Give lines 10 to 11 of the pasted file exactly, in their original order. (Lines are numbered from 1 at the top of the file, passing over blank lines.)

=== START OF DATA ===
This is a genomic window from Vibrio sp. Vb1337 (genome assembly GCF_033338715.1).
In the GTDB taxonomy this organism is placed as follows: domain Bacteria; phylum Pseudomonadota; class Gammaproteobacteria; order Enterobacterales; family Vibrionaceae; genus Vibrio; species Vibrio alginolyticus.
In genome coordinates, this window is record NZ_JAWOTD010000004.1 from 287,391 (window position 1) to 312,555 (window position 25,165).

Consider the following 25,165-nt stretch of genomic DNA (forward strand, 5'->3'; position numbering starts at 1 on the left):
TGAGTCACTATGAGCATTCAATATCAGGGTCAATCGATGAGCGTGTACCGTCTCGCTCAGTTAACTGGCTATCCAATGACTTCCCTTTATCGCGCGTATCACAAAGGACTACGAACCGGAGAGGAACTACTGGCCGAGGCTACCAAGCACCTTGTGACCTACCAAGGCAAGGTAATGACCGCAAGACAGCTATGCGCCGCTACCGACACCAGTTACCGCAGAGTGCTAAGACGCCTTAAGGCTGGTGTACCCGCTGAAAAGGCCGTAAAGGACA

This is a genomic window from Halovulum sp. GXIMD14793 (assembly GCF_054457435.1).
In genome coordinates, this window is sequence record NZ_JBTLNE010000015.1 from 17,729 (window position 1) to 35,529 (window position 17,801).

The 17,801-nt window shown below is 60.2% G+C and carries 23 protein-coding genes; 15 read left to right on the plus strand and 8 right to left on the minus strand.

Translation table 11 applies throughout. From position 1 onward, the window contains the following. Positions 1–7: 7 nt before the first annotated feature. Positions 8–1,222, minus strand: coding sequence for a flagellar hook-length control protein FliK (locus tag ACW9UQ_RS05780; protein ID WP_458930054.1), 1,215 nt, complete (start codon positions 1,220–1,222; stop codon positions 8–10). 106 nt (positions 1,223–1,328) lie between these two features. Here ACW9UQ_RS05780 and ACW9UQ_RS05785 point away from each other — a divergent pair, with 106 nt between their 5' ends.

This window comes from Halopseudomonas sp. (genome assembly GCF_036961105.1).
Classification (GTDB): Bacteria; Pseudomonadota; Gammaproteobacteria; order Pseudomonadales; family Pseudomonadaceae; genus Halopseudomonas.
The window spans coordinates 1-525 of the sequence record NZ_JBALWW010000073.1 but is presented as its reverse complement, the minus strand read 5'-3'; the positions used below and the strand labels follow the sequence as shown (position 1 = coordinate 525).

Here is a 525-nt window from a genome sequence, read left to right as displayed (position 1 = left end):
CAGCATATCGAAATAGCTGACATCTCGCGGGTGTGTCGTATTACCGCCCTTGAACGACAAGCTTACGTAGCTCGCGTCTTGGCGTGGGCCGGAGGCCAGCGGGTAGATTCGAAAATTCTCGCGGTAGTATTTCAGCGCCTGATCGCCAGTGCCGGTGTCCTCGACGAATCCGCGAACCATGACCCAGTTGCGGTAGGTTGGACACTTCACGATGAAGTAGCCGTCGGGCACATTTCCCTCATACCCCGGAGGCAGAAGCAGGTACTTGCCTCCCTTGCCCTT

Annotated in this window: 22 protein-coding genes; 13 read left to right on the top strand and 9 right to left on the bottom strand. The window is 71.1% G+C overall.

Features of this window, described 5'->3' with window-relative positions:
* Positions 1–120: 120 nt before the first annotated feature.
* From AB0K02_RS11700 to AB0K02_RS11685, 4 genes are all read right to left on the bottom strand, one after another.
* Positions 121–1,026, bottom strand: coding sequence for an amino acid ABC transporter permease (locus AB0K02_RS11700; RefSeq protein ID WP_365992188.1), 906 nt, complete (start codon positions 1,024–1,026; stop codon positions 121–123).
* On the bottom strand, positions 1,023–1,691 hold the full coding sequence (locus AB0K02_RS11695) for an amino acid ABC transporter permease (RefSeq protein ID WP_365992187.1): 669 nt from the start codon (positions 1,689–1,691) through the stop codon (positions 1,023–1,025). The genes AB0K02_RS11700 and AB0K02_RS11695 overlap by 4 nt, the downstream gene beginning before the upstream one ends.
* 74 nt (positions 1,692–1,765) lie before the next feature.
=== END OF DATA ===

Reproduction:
This window comes from Halopseudomonas sp. (genome assembly GCF_036961105.1).
Classification (GTDB): Bacteria; Pseudomonadota; Gammaproteobacteria; order Pseudomonadales; family Pseudomonadaceae; genus Halopseudomonas.